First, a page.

The mechanism of wetting behavior of nanocrystalline diamond films is examined in terms of surface free energy, morphology, and bonding characteristics. The films are prepared by microwave plasma-enhanced chemical vapor deposition using Ar-rich/N 2/CH 4 and Ar-rich/H 2/CH 4 mixtures, followed by microwave hydrogen and oxygen plasma exposures separately. Contact angle measurement with water, ethylene glycol, and formamide reveals that both the as-deposited and hydrogen plasma treated films are hydrophobic, while the oxygen plasma treated film is extremely hydrophilic such that the contact angle is reduced down to almost zero degree. Fourier transform infrared spectroscopy reveals that the hydrogen atoms are dominantly bonded to diamond and amorphous sp 3-bonded carbon, and they are removed by the oxygen plasma treatment. For the oxygen plasma treated film, the mean value of oxygen concentration for the top surface to bulk (∼ 1 μm) measured by energy-dispersive X-ray spectroscopy is ∼ 10 at.%, while that for the top several monolayers surface measured by X-ray photoelectron spectroscopy is much higher at ∼ 37 at.%, indicating a higher degree of oxidation toward the surface. The carbon bonding state in the oxidized layer is disordered by incorporation of a large amount of oxygen in form of polar CO bonds, which is accountable for a greater polar component of the apparent surface free energy and stronger dipole-dipole interactions.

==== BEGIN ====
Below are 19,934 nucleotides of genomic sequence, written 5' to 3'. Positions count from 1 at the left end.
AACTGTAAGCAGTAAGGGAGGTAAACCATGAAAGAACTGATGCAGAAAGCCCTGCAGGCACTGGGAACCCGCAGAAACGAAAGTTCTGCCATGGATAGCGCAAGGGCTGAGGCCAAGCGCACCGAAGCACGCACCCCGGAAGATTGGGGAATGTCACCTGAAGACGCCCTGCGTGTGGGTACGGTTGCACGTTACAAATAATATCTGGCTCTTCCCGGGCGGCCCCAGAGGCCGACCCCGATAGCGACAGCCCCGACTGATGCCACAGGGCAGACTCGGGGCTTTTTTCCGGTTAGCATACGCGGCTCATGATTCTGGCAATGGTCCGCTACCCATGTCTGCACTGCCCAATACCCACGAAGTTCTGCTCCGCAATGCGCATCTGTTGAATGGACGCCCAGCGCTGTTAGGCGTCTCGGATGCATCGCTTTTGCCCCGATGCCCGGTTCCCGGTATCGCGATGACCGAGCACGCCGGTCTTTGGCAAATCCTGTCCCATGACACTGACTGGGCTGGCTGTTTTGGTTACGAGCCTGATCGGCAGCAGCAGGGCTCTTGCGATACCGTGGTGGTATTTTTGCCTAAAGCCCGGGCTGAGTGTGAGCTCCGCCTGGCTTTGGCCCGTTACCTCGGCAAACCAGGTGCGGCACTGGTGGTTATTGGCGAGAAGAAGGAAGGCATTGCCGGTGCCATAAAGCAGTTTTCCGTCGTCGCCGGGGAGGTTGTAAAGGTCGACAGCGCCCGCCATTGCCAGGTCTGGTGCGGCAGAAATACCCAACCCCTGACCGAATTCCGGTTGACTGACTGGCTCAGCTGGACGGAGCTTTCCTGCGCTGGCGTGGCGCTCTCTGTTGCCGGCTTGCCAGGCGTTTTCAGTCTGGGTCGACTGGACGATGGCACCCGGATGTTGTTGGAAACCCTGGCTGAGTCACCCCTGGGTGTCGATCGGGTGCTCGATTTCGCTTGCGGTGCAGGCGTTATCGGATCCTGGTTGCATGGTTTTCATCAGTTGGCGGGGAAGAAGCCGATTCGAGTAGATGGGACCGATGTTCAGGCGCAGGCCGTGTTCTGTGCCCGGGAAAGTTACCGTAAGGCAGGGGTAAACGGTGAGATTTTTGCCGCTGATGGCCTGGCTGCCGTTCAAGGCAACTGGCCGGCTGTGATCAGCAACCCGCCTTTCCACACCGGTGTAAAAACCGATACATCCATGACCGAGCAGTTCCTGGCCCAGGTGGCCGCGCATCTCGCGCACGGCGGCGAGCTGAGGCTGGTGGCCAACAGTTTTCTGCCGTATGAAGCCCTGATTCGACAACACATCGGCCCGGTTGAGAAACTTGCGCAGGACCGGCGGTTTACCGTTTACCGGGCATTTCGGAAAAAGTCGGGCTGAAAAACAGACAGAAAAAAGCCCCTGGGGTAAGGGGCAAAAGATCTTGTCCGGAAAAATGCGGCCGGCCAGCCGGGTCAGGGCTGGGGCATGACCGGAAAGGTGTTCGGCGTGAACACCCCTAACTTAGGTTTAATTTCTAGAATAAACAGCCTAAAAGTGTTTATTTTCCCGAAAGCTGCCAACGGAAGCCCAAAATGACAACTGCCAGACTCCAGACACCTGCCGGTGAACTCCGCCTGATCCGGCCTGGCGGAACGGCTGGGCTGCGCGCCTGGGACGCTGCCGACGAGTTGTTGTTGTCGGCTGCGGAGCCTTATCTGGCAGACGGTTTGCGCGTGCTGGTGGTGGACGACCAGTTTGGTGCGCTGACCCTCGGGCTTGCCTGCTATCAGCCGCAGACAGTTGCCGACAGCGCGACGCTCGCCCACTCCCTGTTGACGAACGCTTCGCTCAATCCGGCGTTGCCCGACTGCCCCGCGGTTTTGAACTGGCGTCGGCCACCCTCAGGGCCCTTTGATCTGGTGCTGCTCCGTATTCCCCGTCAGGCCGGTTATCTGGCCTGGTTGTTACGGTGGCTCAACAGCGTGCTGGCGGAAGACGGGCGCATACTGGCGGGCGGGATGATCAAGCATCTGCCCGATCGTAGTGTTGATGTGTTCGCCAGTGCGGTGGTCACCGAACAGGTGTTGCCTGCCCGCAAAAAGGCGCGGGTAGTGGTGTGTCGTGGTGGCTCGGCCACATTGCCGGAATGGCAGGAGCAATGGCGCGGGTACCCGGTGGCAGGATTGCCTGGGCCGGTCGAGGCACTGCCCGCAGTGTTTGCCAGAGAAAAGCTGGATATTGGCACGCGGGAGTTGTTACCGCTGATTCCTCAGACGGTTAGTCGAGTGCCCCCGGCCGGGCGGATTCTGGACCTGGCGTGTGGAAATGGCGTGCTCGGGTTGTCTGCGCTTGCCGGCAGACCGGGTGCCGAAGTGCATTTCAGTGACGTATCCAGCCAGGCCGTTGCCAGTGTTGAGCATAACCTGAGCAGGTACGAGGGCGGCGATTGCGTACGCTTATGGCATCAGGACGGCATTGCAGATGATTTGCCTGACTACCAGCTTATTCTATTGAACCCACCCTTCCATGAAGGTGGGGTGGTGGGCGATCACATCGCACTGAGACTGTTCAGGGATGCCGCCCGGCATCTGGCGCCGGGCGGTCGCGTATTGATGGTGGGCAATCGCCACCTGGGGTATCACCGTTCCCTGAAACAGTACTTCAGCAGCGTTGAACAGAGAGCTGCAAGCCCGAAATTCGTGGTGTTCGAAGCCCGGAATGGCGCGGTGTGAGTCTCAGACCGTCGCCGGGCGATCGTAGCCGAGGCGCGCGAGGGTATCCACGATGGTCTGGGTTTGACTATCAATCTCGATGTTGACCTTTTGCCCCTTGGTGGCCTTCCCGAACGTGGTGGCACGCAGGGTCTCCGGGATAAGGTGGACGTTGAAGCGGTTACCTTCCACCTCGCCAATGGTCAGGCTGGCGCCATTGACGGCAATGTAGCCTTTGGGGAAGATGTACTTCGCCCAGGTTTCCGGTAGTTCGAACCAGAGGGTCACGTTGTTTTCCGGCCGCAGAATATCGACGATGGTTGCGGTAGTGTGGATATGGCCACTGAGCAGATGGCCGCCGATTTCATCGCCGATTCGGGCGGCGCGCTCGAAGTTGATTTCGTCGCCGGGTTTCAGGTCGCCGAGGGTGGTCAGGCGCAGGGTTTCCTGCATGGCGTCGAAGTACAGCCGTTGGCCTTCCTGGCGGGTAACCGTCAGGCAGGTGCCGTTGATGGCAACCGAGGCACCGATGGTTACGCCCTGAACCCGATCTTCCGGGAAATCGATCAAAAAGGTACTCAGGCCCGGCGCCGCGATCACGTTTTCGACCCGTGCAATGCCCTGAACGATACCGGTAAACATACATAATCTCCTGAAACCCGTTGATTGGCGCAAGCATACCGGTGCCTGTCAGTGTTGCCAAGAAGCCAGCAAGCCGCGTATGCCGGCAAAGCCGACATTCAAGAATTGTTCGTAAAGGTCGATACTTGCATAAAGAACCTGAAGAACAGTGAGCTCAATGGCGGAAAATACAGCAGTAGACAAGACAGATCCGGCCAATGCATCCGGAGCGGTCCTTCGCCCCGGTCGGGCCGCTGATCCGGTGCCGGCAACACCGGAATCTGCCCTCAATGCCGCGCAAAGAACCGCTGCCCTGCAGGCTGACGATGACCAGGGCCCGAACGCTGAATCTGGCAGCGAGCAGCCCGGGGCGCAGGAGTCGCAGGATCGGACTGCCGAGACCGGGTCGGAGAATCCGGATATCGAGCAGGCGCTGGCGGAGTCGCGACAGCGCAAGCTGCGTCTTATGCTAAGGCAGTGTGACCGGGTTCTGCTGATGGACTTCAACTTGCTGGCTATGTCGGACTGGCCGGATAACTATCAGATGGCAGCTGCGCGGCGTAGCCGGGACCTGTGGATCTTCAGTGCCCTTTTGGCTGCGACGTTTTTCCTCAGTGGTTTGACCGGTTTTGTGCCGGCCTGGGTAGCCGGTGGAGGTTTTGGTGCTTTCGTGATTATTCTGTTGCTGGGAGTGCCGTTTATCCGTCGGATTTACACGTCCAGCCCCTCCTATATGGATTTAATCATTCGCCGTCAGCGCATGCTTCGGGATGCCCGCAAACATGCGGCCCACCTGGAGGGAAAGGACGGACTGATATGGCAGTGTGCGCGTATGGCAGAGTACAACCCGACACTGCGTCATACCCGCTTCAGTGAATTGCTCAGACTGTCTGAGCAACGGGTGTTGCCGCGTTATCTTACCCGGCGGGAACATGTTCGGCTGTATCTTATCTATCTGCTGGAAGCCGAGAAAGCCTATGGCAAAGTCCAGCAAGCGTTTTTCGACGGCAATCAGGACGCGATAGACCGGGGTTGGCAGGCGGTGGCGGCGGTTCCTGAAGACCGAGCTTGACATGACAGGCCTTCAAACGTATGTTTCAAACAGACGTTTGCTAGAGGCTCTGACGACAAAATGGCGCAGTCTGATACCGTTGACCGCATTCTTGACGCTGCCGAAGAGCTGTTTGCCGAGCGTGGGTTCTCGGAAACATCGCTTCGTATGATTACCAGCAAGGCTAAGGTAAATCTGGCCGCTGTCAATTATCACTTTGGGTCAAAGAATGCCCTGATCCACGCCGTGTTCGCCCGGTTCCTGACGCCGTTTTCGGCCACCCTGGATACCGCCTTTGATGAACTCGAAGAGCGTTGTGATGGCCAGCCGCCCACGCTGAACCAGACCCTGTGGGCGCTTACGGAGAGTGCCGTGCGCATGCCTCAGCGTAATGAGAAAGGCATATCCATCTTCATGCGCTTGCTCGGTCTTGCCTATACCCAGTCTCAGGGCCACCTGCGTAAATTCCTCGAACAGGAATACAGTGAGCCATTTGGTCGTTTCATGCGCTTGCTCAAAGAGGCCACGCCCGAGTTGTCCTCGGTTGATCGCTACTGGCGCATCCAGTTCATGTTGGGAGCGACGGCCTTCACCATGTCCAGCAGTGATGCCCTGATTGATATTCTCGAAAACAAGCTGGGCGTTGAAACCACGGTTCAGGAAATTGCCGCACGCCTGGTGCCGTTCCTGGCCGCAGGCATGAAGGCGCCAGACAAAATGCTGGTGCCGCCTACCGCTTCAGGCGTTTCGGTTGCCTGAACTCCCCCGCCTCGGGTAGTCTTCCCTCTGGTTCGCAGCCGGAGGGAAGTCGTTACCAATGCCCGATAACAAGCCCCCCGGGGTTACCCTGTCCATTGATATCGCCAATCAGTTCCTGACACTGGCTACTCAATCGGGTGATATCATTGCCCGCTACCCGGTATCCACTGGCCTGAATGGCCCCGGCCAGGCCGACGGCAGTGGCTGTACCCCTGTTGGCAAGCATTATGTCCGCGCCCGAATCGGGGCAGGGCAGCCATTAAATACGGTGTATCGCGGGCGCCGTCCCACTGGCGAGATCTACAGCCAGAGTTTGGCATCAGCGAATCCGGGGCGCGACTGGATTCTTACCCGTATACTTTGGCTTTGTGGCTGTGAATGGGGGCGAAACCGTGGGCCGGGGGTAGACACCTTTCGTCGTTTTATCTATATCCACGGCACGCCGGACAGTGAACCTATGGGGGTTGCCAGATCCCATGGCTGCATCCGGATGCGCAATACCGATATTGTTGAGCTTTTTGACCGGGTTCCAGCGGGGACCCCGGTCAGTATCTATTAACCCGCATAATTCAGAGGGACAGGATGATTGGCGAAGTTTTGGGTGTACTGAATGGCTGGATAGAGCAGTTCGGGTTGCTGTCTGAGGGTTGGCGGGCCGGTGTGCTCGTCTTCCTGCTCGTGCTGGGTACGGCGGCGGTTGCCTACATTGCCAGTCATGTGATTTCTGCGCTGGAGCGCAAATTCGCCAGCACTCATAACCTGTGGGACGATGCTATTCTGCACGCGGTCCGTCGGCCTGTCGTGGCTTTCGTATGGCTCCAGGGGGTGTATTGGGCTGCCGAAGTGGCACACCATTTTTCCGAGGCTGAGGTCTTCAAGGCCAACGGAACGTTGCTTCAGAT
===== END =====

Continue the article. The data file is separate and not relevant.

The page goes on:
All Science Journal Classification (ASJC) codes
- Electronic, Optical and Magnetic Materials
- Surfaces and Interfaces
- Surfaces, Coatings and Films
- Metals and Alloys
- Materials Chemistry